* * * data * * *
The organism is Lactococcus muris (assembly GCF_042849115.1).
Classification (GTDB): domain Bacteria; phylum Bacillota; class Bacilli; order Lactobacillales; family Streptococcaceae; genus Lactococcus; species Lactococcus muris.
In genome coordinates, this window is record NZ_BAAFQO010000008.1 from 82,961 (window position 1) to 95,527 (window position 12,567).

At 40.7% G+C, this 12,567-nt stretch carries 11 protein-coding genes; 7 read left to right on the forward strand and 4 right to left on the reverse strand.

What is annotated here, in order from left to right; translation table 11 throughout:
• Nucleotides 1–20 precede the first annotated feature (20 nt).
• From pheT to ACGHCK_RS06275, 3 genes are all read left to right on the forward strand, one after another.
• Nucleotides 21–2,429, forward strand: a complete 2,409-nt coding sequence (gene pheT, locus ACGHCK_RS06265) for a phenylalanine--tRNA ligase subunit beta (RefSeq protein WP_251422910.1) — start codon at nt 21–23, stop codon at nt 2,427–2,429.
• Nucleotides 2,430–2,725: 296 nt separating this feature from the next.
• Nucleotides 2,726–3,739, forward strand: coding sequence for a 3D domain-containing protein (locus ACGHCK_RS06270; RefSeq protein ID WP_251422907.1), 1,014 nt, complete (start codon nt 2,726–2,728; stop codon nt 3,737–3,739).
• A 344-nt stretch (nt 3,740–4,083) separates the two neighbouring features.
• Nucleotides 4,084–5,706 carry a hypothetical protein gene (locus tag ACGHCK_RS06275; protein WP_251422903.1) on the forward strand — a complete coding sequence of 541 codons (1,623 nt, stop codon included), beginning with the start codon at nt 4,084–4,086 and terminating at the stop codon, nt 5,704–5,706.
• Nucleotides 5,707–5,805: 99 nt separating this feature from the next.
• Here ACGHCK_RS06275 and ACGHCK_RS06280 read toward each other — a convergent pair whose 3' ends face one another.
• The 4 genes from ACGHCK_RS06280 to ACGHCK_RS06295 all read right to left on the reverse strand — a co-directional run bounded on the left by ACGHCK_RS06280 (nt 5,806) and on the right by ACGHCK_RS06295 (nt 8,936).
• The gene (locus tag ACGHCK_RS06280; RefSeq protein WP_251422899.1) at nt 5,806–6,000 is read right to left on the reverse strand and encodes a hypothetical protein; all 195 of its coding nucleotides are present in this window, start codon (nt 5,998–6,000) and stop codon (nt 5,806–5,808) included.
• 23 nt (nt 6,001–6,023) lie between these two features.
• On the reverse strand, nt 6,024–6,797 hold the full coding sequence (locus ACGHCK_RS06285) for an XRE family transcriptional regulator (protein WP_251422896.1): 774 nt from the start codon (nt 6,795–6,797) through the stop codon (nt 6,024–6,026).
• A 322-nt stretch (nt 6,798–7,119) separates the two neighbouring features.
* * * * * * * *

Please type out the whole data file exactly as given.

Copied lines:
The organism is Lactococcus muris (assembly GCF_042849115.1).
Classification (GTDB): domain Bacteria; phylum Bacillota; class Bacilli; order Lactobacillales; family Streptococcaceae; genus Lactococcus; species Lactococcus muris.
In genome coordinates, this window is record NZ_BAAFQO010000008.1 from 82,961 (window position 1) to 95,527 (window position 12,567).

At 40.7% G+C, this 12,567-nt stretch carries 11 protein-coding genes; 7 read left to right on the forward strand and 4 right to left on the reverse strand.

What is annotated here, in order from left to right; translation table 11 throughout:
• Nucleotides 1–20 precede the first annotated feature (20 nt).
• From pheT to ACGHCK_RS06275, 3 genes are all read left to right on the forward strand, one after another.
• Nucleotides 21–2,429, forward strand: a complete 2,409-nt coding sequence (gene pheT, locus ACGHCK_RS06265) for a phenylalanine--tRNA ligase subunit beta (RefSeq protein WP_251422910.1) — start codon at nt 21–23, stop codon at nt 2,427–2,429.
• Nucleotides 2,430–2,725: 296 nt separating this feature from the next.
• Nucleotides 2,726–3,739, forward strand: coding sequence for a 3D domain-containing protein (locus ACGHCK_RS06270; RefSeq protein ID WP_251422907.1), 1,014 nt, complete (start codon nt 2,726–2,728; stop codon nt 3,737–3,739).
• A 344-nt stretch (nt 3,740–4,083) separates the two neighbouring features.
• Nucleotides 4,084–5,706 carry a hypothetical protein gene (locus tag ACGHCK_RS06275; protein WP_251422903.1) on the forward strand — a complete coding sequence of 541 codons (1,623 nt, stop codon included), beginning with the start codon at nt 4,084–4,086 and terminating at the stop codon, nt 5,704–5,706.
• Nucleotides 5,707–5,805: 99 nt separating this feature from the next.
• Here ACGHCK_RS06275 and ACGHCK_RS06280 read toward each other — a convergent pair whose 3' ends face one another.
• The 4 genes from ACGHCK_RS06280 to ACGHCK_RS06295 all read right to left on the reverse strand — a co-directional run bounded on the left by ACGHCK_RS06280 (nt 5,806) and on the right by ACGHCK_RS06295 (nt 8,936).
• The gene (locus tag ACGHCK_RS06280; RefSeq protein WP_251422899.1) at nt 5,806–6,000 is read right to left on the reverse strand and encodes a hypothetical protein; all 195 of its coding nucleotides are present in this window, start codon (nt 5,998–6,000) and stop codon (nt 5,806–5,808) included.
• 23 nt (nt 6,001–6,023) lie between these two features.
• On the reverse strand, nt 6,024–6,797 hold the full coding sequence (locus ACGHCK_RS06285) for an XRE family transcriptional regulator (protein WP_251422896.1): 774 nt from the start codon (nt 6,795–6,797) through the stop codon (nt 6,024–6,026).
• A 322-nt stretch (nt 6,798–7,119) separates the two neighbouring features.